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Highly Accessed Letter

RAD51C germline mutations in breast and ovarian cancer patients

Mohammad R Akbari1, Patricia Tonin23, William D Foulkes234, Parviz Ghadirian5, Marc Tischkowitz24 and Steven A Narod1*

Author Affiliations

1 Women's College Research Institute, University of Toronto, Toronto, Ontario M5G 1N8, Canada

2 Program in Cancer Genetics, Departments of Human Genetics, Medicine and Oncology, McGill University, Montreal, Quebec H2W 1S6, Canada

3 The Research Institute, McGill University Health Centre, Montreal, Quebec H3G 1A4, Canada

4 Segal Cancer Centre, Lady Davis Institute, Jewish General Hospital, Montreal, Quebec H3T 1E2, Canada

5 Epidemiology Research Unit Research Centre, CHUM- Hôtel-Dieu, University of Montreal, Montreal, Quebec H2W 1T7, Canada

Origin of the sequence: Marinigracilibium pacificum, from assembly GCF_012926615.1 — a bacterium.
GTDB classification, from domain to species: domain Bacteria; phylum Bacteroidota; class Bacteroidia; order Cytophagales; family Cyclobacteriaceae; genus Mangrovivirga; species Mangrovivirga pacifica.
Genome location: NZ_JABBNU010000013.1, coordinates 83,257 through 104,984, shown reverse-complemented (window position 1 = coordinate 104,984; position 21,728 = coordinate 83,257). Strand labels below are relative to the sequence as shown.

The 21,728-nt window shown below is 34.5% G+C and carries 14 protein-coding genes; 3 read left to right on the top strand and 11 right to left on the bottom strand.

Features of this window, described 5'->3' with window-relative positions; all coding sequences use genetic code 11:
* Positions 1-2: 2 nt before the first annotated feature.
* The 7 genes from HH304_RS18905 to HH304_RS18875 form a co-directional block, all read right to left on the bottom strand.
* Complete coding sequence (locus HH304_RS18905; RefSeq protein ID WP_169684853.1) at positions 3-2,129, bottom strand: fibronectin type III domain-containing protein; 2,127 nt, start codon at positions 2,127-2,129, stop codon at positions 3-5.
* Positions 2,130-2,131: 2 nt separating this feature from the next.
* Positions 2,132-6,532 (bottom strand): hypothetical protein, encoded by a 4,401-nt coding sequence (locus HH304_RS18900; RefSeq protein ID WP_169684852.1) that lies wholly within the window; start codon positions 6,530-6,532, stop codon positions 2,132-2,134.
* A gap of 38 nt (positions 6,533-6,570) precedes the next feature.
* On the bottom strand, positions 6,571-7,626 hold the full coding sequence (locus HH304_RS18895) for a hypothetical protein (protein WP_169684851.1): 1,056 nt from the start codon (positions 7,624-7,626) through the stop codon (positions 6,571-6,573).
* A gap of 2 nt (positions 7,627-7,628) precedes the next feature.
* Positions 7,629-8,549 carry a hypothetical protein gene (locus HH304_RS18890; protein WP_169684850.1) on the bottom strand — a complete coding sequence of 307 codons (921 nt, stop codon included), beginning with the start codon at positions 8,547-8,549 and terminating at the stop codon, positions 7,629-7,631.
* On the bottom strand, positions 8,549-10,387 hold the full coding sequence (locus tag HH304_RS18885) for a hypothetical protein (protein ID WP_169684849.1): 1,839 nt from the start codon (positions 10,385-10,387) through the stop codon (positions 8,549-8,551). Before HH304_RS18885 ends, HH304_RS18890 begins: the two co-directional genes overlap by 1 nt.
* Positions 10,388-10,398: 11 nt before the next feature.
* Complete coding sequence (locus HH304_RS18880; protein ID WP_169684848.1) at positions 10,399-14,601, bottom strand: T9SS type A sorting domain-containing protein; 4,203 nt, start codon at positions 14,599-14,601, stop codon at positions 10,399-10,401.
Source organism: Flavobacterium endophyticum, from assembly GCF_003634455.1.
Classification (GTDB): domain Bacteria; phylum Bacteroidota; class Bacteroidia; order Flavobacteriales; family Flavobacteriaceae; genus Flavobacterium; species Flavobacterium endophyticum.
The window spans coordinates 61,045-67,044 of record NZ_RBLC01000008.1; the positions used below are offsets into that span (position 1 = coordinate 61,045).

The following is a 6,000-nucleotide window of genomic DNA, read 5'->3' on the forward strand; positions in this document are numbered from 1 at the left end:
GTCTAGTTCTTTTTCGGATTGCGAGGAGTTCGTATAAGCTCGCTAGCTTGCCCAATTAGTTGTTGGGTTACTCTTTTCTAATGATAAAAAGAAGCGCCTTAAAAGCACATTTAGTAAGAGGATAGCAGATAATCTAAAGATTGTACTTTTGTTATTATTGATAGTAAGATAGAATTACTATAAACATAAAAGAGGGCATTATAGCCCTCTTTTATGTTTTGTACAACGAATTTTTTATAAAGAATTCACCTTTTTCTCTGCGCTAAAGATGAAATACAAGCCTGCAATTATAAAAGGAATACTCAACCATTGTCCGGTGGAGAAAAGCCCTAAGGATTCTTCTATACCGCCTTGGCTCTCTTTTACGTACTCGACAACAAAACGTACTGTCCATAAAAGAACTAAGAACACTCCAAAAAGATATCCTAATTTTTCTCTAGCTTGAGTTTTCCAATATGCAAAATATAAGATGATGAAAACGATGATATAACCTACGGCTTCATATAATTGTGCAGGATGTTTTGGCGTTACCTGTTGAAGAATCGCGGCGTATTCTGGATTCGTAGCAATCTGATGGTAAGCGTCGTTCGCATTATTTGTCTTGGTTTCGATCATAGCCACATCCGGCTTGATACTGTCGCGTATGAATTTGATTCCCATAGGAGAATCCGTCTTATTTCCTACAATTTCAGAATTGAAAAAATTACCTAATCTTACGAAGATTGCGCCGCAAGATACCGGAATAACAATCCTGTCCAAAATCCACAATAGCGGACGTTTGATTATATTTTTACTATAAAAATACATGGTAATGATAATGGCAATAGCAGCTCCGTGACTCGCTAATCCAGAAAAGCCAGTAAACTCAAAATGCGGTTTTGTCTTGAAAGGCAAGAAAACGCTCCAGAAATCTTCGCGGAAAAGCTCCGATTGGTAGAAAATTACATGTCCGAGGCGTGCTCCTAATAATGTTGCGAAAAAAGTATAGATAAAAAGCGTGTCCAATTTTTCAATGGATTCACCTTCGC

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Breast Cancer Research 2010, 12:404  doi:10.1186/bcr2619


See related letter by Silvestri et al., http://breast-cancer-research.com/content/12/4/404

Published: 19 August 2010

First paragraph (this article has no abstract)

The two breast cancer genes BRCA1 and BRCA2 account for approximately one-half of cases of hereditary breast cancer, and other genes, such as BRIP1, PALB2, and P53, account for a small additional fraction [1]. Recently, it has been proposed that RAD51C is also a breast cancer susceptibility gene [2]. A bi-allelic mutation of RAD51C was originally found in a family from Pakistan with features of Fanconi anemia [3]. Because several genes in the Fanconi anemia gene family are also breast cancer susceptibility genes (including BRCA2 (FANCD1) [4], BRIP1 (FANCJ) [5] and PALB2 (FANCN) [6]), Meindl and colleagues hypothesised that RAD51C might be a breast cancer gene [2]. A germline mutation was seen in 6 of 480 (1.3%) breast/ovarian cancer families from Germany, which had previously been found to be negative for mutations in BRCA1 and BRCA2. In each of the six families, the putative mutation co-segregated with the relevant cancers [2]. Each family with a mutation contained at least one case each of breast and ovarian cancer.